As we come to the end of Week 4 in the NBA, some trends are starting to developing. Let’s take a deeper look at some numbers so you can get The Edge in your fantasy basketball league.
Andre Drummond’s numbers without Blake Griffin
Andre Drummond has been an absolute beast so far this season. He is the sixth-ranked player in default fantasy points leagues, averaging 52.39 points per contest, but all but one of those 12 games have been without Blake Griffin by his side.
Last season, Drummond averaged 46.49 fantasy points per game, a stark difference from his output this season and that was with a full season of Griffin.
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But, is his improvement this year only due to Blake being hobbled?
Well, for a start, his block numbers are up and that has nothing to do with Griffin being healthy or not, and his steals are also higher.
The problem is that there are three things that the Griffin-Drummond pairing has an impact on, and the big one is assists.
When Blake plays, he takes control of the offence and Drummond’s role is reduced to play finisher, rather than play creator.
This season, Drummond is averaging 3.1 assists versus last season, where he was at 1.4 assists. If we go back to last year’s numbers, the same truths hold evident.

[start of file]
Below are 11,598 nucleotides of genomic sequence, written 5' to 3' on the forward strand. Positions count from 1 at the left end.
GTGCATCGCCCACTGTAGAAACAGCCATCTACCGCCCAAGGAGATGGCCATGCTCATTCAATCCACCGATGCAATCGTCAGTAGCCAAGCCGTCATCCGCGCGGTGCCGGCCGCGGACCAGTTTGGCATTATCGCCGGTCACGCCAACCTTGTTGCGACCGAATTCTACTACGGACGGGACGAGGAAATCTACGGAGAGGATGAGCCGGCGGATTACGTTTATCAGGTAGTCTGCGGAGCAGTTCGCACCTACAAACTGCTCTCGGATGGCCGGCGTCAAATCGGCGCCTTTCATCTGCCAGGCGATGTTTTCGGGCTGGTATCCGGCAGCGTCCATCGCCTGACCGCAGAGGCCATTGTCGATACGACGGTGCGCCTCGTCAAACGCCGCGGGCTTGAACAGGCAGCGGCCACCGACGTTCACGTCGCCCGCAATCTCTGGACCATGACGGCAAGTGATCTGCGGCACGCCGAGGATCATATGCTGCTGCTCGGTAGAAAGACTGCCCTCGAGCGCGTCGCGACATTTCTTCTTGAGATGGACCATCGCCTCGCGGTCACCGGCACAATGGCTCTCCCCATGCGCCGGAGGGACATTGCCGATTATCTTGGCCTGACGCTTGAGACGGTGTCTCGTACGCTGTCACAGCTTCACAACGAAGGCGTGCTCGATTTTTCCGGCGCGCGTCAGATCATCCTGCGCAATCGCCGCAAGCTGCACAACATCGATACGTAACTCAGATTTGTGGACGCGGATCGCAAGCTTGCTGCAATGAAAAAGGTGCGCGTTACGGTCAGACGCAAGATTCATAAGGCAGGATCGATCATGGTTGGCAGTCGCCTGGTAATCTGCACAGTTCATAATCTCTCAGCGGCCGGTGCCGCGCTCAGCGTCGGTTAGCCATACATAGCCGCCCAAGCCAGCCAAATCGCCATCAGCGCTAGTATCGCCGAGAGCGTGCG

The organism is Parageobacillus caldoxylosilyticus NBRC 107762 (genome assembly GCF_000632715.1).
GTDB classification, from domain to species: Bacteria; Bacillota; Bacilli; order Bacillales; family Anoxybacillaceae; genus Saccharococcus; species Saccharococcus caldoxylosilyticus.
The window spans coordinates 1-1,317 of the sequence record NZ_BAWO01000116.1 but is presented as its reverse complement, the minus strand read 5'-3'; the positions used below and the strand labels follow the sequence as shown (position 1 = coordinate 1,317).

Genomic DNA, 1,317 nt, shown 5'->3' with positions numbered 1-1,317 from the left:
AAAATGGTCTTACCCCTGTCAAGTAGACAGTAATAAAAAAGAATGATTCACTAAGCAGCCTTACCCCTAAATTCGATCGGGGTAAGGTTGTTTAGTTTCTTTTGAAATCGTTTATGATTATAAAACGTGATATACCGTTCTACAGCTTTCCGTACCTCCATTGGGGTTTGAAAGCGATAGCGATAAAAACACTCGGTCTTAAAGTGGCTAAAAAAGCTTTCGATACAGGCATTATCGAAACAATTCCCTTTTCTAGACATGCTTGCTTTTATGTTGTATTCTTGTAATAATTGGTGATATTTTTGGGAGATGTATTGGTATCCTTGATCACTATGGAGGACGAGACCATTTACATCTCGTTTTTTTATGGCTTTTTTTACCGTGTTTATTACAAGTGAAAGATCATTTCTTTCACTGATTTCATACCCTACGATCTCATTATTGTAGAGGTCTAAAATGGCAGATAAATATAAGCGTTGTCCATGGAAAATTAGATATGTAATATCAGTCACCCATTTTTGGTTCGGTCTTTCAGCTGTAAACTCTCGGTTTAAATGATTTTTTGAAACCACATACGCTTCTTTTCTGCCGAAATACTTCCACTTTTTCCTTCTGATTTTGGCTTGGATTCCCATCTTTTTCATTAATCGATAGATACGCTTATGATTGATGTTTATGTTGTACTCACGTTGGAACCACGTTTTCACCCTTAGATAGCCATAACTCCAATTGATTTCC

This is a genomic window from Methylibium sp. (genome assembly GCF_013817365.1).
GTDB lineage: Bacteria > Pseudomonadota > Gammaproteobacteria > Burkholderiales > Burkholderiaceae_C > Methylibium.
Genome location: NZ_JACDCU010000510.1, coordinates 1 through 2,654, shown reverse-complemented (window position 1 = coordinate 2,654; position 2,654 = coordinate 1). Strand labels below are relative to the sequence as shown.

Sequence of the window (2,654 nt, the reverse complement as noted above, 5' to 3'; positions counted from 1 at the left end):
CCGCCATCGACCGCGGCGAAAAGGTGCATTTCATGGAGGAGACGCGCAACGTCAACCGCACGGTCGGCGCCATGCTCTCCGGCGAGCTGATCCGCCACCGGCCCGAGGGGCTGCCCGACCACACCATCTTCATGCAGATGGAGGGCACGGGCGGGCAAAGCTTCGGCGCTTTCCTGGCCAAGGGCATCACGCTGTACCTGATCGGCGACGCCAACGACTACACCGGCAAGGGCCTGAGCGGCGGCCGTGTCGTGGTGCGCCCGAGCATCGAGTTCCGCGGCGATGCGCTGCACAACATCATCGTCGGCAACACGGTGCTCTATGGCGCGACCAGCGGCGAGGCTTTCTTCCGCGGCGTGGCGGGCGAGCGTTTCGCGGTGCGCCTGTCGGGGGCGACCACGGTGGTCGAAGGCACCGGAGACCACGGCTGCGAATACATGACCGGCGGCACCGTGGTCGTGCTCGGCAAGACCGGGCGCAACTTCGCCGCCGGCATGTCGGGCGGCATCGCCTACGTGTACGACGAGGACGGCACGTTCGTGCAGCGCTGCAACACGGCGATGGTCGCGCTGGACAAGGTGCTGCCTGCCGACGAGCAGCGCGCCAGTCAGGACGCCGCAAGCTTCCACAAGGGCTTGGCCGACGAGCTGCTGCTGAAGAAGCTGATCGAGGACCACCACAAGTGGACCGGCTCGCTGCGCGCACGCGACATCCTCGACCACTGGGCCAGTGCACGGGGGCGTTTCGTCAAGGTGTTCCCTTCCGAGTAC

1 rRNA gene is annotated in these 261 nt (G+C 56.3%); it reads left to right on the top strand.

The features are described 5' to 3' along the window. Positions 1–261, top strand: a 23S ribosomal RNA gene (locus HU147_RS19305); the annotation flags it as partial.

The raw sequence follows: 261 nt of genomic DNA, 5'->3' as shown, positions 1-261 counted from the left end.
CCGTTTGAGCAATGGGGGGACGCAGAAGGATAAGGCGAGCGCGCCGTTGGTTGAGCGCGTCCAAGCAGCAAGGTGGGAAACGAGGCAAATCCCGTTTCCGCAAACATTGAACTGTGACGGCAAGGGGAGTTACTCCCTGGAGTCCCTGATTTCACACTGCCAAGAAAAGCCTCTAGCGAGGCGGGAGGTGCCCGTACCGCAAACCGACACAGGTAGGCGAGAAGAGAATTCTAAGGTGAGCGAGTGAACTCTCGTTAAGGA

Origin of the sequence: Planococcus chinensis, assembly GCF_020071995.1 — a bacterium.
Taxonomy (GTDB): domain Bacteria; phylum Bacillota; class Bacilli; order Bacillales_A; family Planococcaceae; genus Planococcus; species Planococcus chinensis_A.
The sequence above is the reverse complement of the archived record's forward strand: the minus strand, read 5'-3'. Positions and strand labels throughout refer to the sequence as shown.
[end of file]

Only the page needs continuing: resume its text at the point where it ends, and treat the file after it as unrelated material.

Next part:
When Drummond was on the court without Griffin, his assists percentage was 9.6 percent. When they shared the court, it went all the way down to 5.8 percent. Drummond also had a usage of 23.2 when they shared the court and 27.6 percent when Griffin was off.
If you have a chance to sell Drummond at his current output before Blake fully immerses himself as the Pistons’ alpha, I would do it.
Andrew Wiggins’ shot selection
Andrew Wiggins is good. I said it. But, how has he been able to improve his game?
The last two seasons, Wiggins has barely cracked the top 70 for fantasy points leagues, but so far this season, Wiggins is ranked 20th, averaging 41.38 points per game.
He is blocking more shots, but one of the most important factors in his rise has been his playmaking, averaging 3.6 assists versus 2.5 last season. And more impressively, he is averaging 6.0 assists in the last four games.
But, let’s talk about his shooting. His two-point shooting is up from 44 percent to 53 percent and his free throw shooting is up from 70 percent to 74 percent. There is a reason for his improved two-point shooting.
— Josh Lloyd (@redrock_bball) November 15, 2019
Last season, 30 percent of his shots were from 10 feet out to the three-point line. This season, that number is down to 20 percent. He is scoring 48 percent of his points in the paint versus 40 percent a year ago. The common thought he is just taking a lot more threes, but he’s only at 2.5 percentage points higher in terms of three point attempts.
It’s about more aggression getting into the paint and taking better twos, as well as working to create his own shot more, as his assisted percentage is down 10 percentage points on twos and 20 percentage points on threes.
If this can stick, Wiggins should be a top 50 player this season.
Fred Van Vleet as Toronto’s starting point guard
Kyle Lowry has fractured his thumb, so Fred VanVleet has moved over from starting shooting guard to starting point guard.